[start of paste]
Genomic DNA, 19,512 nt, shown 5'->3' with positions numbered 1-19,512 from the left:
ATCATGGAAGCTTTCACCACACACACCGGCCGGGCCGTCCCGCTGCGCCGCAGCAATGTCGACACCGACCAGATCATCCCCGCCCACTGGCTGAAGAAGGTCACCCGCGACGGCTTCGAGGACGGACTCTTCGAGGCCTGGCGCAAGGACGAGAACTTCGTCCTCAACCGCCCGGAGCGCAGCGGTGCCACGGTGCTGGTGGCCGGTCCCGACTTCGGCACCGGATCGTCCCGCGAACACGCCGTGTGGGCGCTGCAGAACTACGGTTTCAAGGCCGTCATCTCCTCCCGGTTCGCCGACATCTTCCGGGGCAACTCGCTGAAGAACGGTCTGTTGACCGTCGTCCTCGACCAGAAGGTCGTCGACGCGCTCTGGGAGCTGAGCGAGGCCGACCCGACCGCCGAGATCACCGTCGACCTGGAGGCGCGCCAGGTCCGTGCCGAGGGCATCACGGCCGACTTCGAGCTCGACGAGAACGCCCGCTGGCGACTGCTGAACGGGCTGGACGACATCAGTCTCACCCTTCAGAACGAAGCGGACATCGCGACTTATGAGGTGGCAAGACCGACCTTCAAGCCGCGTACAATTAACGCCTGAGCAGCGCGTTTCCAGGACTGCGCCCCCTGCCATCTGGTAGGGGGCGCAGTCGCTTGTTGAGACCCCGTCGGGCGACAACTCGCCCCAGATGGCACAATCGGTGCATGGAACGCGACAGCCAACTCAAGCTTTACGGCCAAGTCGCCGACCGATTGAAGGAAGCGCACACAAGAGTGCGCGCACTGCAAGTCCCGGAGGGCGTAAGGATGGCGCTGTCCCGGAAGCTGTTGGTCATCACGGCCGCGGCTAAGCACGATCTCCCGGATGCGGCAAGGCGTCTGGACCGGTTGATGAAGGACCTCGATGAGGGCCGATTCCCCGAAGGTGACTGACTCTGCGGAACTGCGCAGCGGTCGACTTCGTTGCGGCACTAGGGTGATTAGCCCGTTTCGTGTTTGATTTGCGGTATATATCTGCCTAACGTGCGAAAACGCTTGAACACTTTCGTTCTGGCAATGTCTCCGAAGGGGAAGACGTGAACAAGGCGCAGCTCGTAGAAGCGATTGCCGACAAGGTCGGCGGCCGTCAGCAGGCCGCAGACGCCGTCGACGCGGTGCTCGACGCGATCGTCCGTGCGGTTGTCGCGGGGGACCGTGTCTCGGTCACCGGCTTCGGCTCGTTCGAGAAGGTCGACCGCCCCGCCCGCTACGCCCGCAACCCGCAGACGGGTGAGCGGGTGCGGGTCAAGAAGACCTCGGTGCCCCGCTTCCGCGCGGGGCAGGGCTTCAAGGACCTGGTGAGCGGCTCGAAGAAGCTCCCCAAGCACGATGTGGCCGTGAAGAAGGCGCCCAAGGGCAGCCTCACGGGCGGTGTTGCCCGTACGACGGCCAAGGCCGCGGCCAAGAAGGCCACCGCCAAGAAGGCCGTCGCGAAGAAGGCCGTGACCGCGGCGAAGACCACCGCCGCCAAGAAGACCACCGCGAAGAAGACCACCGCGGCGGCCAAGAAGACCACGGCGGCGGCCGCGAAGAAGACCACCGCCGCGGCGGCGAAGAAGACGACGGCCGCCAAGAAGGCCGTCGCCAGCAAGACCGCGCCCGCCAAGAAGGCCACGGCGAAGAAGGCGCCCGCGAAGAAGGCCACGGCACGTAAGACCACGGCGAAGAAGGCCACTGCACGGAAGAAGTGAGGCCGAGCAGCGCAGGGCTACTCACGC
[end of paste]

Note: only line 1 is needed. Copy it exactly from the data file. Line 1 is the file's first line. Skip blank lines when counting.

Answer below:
Genomic DNA, 19,512 nt, shown 5'->3' with positions numbered 1-19,512 from the left: